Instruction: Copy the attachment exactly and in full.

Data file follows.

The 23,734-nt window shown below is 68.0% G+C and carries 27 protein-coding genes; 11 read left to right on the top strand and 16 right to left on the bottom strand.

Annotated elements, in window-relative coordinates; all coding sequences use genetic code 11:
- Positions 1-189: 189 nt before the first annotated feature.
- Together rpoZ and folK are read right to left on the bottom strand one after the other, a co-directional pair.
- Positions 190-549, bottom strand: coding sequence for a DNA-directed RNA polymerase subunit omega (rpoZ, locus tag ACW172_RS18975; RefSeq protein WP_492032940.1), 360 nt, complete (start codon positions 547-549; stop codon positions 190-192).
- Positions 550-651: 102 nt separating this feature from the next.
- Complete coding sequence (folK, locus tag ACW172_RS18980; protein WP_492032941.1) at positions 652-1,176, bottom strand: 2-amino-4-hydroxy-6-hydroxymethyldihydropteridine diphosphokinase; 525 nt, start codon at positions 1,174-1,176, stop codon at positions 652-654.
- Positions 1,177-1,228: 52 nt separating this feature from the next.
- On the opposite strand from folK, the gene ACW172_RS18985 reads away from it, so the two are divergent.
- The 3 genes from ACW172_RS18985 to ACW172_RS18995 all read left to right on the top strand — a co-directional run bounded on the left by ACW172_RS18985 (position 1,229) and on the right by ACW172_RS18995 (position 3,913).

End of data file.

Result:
The 23,734-nt window shown below is 68.0% G+C and carries 27 protein-coding genes; 11 read left to right on the top strand and 16 right to left on the bottom strand.

Annotated elements, in window-relative coordinates; all coding sequences use genetic code 11:
- Positions 1-189: 189 nt before the first annotated feature.
- Together rpoZ and folK are read right to left on the bottom strand one after the other, a co-directional pair.
- Positions 190-549, bottom strand: coding sequence for a DNA-directed RNA polymerase subunit omega (rpoZ, locus tag ACW172_RS18975; RefSeq protein WP_492032940.1), 360 nt, complete (start codon positions 547-549; stop codon positions 190-192).
- Positions 550-651: 102 nt separating this feature from the next.
- Complete coding sequence (folK, locus tag ACW172_RS18980; protein WP_492032941.1) at positions 652-1,176, bottom strand: 2-amino-4-hydroxy-6-hydroxymethyldihydropteridine diphosphokinase; 525 nt, start codon at positions 1,174-1,176, stop codon at positions 652-654.
- Positions 1,177-1,228: 52 nt separating this feature from the next.
- On the opposite strand from folK, the gene ACW172_RS18985 reads away from it, so the two are divergent.
- The 3 genes from ACW172_RS18985 to ACW172_RS18995 all read left to right on the top strand — a co-directional run bounded on the left by ACW172_RS18985 (position 1,229) and on the right by ACW172_RS18995 (position 3,913).